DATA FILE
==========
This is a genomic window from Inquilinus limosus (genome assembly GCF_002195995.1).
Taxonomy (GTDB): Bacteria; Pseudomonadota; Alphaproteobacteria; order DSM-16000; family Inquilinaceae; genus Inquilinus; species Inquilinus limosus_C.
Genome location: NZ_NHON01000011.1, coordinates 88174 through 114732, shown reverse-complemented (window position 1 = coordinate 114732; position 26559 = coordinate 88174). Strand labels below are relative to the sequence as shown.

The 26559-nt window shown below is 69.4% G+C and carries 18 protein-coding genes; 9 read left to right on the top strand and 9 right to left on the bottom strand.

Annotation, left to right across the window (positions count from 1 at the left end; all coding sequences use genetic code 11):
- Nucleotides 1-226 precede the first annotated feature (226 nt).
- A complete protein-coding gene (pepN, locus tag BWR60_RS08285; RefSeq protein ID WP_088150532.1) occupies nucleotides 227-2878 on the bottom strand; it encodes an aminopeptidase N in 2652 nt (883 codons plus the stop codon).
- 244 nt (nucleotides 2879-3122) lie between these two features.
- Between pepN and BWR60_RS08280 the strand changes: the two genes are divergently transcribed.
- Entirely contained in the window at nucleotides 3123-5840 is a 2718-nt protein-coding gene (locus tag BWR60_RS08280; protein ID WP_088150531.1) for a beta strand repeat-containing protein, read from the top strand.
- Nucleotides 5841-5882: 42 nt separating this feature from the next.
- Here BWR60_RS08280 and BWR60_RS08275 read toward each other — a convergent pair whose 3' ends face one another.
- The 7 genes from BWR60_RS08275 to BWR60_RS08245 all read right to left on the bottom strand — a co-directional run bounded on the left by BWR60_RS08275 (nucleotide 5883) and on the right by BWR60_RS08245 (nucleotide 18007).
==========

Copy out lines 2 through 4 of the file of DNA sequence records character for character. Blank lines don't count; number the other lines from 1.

Taxonomy (GTDB): Bacteria; Pseudomonadota; Alphaproteobacteria; order DSM-16000; family Inquilinaceae; genus Inquilinus; species Inquilinus limosus_C.
Genome location: NZ_NHON01000011.1, coordinates 88174 through 114732, shown reverse-complemented (window position 1 = coordinate 114732; position 26559 = coordinate 88174). Strand labels below are relative to the sequence as shown.

The 26559-nt window shown below is 69.4% G+C and carries 18 protein-coding genes; 9 read left to right on the top strand and 9 right to left on the bottom strand.